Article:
Former FedEx Championship Auto Racing Teams series driver Bryan Herta has recently started his campaign to join the world of Formula One. The 31-year-old American was left adrift when Gerald Forsythe shut down Forsythe Championship Racing at...
Former FedEx Championship Auto Racing Teams series driver Bryan Herta has recently started his campaign to join the world of Formula One. The 31-year-old American was left adrift when Gerald Forsythe shut down Forsythe Championship Racing at the end of the 2001 season. Herta didn't waste any time in pursuing a dream he's had since winning the Team USA Scholarship in 1991 in the Formula Ford Festival World Cup event.
"When Jerry shut the (Forsythe) team down, I just stepped back and took a look at what I wanted to do," said Herta at the Autosport Awards. "F1 is something I've been thinking about for a long time and that was my goal when I was over there in '91. I had no idea what to expect when I contacted the teams, but it seems like they want to have an American driver on board. I didn't have to sell them much on the concept."
Herta traveled to the Autosport Awards in England last week where he had talks with British American Racing and Arrows. Both teams have expressed an interest in hiring him as a test driver for 2002.
"I tried to identify teams that made sense for me, and also teams where I thought there might be a seat in 2003," Herta said. "Taking a spot as a test driver would give me a huge amount of seat time and I think that if I didn't get the hang of the car after one year, I wouldn't get it at all. But I want to do it with the idea of getting a seat in 2003. I don't mind doing it for a year but I don't want to be a career test driver."
Herta's racing career got it's start in karts in 1982 where he won three season championships before moving up to the World Karting Association (WKA) in 1985. He was named "Sportsman of the Year" and finished second in the points. He continued in karting and joined the ranks of the Sports Car Club of America (SCCA) in the Formula Ford class. In 1989, Herta won the Skip Barber Formula Ford series winning 14 of the 18 events.
Herta entered the open-wheel pro ranks in 1990 when he competed in the Barber Saab Pro series. In 1991, he was the series champion with four victories and two poles. Herta made two Formula Atlantic starts during the 1991 season.
Herta tested with Alan Docking Racing in 1991. Without the necessary finances to stay abroad, he returned to the States and raced in the Dayton Indy Lights series in 1992. He garnered the prestigious "America's Choice" award as one of North America's top young drivers after a strong rookie year.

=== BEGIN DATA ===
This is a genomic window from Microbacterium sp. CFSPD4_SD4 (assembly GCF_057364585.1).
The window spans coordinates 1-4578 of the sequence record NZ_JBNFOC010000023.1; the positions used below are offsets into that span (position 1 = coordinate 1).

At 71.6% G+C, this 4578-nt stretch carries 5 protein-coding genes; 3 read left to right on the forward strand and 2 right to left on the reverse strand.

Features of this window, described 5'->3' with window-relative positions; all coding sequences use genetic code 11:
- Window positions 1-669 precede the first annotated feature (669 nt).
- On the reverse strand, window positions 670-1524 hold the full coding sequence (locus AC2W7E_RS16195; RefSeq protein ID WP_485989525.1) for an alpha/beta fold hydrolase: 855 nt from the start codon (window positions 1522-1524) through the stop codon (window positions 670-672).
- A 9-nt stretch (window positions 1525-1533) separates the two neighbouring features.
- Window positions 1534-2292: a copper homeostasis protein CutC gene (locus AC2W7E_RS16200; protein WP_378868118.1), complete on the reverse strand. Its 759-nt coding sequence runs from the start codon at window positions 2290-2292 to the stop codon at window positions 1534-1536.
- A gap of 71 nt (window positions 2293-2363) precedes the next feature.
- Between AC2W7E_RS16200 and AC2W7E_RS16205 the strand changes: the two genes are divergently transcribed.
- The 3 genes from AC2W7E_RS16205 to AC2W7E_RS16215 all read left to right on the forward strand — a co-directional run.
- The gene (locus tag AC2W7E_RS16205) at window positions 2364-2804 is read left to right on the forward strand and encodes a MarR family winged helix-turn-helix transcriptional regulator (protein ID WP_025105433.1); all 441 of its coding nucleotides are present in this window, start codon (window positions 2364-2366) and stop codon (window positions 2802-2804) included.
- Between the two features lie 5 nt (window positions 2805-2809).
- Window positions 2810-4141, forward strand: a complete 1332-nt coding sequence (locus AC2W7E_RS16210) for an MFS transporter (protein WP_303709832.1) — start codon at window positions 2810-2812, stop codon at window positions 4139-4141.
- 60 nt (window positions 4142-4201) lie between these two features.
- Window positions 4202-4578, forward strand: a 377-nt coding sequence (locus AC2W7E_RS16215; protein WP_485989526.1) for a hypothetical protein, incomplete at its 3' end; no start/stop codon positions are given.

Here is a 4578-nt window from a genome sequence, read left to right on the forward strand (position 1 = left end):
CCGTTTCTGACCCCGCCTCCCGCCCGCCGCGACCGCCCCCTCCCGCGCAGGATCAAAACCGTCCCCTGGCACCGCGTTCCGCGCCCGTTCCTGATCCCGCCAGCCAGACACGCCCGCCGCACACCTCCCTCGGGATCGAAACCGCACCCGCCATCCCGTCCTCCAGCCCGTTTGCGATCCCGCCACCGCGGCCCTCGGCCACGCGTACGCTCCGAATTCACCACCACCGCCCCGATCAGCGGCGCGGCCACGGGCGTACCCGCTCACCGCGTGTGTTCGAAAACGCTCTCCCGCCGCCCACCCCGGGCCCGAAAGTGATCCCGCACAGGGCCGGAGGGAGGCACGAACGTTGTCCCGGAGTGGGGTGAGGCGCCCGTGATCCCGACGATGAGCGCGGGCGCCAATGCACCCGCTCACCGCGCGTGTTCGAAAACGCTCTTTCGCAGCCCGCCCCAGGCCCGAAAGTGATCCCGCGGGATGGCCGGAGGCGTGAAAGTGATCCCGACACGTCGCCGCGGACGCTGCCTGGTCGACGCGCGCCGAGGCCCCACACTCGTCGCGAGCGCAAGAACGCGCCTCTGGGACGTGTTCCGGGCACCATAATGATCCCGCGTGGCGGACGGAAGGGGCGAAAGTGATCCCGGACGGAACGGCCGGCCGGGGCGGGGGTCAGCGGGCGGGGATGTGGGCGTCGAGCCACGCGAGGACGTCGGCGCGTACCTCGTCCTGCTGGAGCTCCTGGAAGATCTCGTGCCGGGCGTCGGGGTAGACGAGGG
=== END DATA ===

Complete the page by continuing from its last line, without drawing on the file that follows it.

Herta was the 1993 Dayton Indy Lights champion with Tasman Motorsports. He took seven victories and a single-season record eight poles. Herta also ran in two of the Firestone Firehawk series at Daytona and Sebring.
Herta signed with A.J. Foyt after his performance at the Indy 500 (finished ninth) in 1994 as a rookie for the remaining races in the CART series. In his first five races, he finished in the top-ten three times prior to a devastating accident during practice at Toronto that sidelined him for remaining season.
Chip Ganassi signed Herta in 1995 for the CART series. Herta earned his first career pole in the series at Phoenix and his first career podium at Cleveland.
From 1996 to 1999, Herta was a Team Rahal driver. Twice he finished in the top-ten in the final points (1996 and 1998). His best season was in 1998 with one win (first career win) at Laguna Seca, nine finishes in the top-ten and three poles.
Herta was set adrift from Team Rahal and during the 2000 season, he started six races for three different teams. Jerry Forsythe signed Herta for the 2001 season; however, due to a lack of sponsorship, the team folded and once again Herta was set adrift.
For next year he is looking at one other Champ Car possibility plus a pair of seats in the American Le Mans Series. Formula One is his main goal and he hopes to have a decision by Christmas.
"I really think it's a good fit for one of them to sign me," Herta said. "There has been a lot of interest in having an American driver, and if I go over there and can't get the job done, at least they can say they gave it a shot. I'm willing to put my career on the line to show that I can do it."